I am new to DT, and the stock world in general, but am sure that in my trial and error to have images selected and posted I have received just about every reason for refusal that there is. I understand and am not bitter about images that don't get selected. I know that all of the members on this site have felt that feeling when you get the notice that an image has been refused, so I decided to pick apart each reason I have received in an effort to help myself get less turndowns and more images posted. I don't want to be the guy that bogs down the approval process with a bunch of junk just to try and get stuff online. I know that quality and context are the most important aspects to success. I have made it a goal to try and learn from each rejection so that I can provide the best quality, and not quantity that I can. I chose the refusal that I personally have received most often to discuss first, because I believe that it is the most challenging to get past. Most of the rest have to do with equipment and not content. I'll bet everyone who has submitted has gotten this one at least once. If you have not, then please add your input to this blog to help the rest of us. :)
Disclaimer: Please don’t take offense if you have lots of pictures of examples that I used in this blog. They are only examples ie. Kittens, waterfalls and the like… these are some of my favorite subjects personally which is why I bring them up.
Here is the one that I think is the most challenging.
"This is a very well covered subject in our data base or the subject of your image is too specific. We are looking for images that exceed the technical quality and creativity of the images already online. Please take a few minutes to browse through the best selling images online (on this subject) and go deeper, play, have a more creative, more personal approach to it, also keeping in mind the technical quality of the image."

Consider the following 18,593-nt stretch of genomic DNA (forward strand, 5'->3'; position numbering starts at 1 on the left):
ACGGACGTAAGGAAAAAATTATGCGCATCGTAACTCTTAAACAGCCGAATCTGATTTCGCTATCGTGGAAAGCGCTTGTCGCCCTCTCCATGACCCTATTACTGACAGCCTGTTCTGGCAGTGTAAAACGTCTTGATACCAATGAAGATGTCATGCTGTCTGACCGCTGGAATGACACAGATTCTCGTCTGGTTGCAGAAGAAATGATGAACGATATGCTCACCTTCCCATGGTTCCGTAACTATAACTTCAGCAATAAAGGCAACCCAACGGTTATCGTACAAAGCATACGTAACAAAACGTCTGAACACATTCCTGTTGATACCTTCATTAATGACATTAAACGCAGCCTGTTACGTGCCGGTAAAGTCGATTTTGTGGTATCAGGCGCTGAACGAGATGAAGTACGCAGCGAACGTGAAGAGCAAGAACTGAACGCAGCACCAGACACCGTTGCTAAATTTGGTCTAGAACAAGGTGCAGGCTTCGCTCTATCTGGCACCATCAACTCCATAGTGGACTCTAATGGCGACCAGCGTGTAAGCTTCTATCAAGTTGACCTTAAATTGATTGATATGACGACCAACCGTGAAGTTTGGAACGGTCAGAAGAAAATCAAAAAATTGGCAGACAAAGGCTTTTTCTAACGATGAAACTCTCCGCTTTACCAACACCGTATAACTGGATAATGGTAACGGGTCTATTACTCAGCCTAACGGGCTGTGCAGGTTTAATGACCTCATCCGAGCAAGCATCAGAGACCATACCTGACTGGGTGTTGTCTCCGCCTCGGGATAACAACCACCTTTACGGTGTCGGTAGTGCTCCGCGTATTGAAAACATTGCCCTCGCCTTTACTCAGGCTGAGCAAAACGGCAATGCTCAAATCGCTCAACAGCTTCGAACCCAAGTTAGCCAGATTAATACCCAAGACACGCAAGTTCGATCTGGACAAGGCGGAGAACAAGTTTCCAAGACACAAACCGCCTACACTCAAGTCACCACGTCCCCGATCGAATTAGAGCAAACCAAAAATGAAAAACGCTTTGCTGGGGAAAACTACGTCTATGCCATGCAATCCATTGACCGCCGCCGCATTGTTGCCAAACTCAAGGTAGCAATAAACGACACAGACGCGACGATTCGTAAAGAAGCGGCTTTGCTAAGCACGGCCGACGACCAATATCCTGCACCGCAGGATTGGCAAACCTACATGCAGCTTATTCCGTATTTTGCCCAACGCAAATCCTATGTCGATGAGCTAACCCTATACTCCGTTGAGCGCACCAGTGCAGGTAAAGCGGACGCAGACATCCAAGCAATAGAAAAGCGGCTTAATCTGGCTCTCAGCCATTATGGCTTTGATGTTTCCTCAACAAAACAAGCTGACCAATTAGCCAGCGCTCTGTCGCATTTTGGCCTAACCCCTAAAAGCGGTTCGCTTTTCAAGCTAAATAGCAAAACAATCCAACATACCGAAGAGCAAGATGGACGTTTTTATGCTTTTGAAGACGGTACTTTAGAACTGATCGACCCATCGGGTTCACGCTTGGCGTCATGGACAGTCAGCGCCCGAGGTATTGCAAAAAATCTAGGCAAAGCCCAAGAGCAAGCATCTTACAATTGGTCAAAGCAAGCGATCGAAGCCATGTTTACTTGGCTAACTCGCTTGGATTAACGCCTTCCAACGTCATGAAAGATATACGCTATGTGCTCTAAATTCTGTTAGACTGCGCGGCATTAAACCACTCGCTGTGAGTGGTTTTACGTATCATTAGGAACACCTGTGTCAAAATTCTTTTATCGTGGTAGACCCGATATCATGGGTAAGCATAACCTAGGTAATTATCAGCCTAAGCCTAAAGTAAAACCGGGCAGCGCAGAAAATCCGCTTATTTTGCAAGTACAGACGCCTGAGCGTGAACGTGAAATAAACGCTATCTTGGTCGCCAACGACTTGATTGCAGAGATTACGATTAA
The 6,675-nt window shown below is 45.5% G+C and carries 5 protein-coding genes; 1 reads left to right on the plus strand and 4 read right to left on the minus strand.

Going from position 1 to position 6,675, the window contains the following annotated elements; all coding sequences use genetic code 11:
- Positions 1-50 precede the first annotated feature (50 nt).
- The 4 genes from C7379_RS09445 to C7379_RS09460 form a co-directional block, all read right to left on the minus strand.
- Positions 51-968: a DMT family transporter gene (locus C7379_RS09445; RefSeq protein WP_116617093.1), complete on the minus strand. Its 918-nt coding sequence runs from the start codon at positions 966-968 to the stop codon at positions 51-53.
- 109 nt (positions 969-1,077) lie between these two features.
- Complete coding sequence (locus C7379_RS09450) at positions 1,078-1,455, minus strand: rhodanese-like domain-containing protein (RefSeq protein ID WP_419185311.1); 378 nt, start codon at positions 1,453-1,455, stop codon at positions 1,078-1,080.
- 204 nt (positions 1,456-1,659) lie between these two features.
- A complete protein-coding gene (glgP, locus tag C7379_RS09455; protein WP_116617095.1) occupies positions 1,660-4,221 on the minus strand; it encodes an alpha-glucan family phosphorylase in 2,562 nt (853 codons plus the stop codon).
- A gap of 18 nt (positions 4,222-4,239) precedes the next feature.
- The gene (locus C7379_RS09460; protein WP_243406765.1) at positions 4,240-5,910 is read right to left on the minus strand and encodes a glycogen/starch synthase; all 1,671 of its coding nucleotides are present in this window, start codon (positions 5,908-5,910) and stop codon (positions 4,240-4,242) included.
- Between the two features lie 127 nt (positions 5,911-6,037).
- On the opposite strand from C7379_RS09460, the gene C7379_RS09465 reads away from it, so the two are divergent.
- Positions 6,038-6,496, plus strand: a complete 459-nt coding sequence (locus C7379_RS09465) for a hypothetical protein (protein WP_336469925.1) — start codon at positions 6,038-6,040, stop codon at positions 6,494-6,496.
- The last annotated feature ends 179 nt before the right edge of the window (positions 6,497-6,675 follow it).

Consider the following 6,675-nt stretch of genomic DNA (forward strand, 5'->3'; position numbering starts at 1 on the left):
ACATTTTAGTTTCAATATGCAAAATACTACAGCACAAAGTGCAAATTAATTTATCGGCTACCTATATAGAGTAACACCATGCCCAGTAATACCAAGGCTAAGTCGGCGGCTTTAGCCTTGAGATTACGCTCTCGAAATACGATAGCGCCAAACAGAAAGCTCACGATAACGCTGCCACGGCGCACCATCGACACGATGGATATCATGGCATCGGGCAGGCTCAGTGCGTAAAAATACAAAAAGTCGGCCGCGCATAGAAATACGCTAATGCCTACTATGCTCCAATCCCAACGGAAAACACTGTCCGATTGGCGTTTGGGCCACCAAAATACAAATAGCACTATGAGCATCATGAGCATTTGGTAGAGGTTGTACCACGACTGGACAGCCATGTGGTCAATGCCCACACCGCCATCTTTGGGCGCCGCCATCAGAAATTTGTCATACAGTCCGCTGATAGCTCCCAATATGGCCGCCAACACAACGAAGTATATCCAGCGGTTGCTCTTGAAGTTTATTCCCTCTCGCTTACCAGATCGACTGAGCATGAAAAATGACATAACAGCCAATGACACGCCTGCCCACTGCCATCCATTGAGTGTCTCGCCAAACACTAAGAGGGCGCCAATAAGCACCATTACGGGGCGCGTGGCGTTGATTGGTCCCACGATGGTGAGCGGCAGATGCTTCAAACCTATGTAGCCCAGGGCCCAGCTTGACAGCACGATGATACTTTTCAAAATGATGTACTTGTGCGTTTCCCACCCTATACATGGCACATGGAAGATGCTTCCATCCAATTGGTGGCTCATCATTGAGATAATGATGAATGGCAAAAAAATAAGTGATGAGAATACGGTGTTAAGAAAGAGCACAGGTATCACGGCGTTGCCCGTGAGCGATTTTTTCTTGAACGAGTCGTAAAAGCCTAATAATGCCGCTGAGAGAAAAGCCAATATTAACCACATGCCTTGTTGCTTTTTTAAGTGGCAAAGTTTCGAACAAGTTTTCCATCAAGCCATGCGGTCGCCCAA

Wow. With so many great photographers and photographs, it is a little overwhelming to try and consider how to overcome this obstacle. I have concluded that there is no real way to completely beat this one.
I have broken this paragraph down into two parts. 1. The problem and 2. The Solution.
1. The problem: A well covered subject or your subject is too specific. There are millions of pictures of cute kittens, butterflies, waterfalls, puppies, keyboard/mouse combos, buildings, trees, flowers... In short, if there is a subject, there are tons of photos of them. The second part of this statement, too specific covers a lot of the same ground. When trying to think of a good stock subject, that could actually be useful; you have to find a fine line between generic and spectacular. Generic is like white bread, there are hundreds of companies that make it, but it pretty much tastes the same. Spectacular only happens every now and then. The trick is to squeeze into the middle somewhere. Try and add ingredients to spruce up the bread and make it into something that people will want to eat. What would a telecommunications company ad executive use to sell his company? A furry kitten or pictures of trees? Perhaps, but a better bet would be images of his trade. Don't get me wrong, I love a good fuzzy kitten image, but why will it sell, and who would buy it? That is what you have to ask when considering each upload.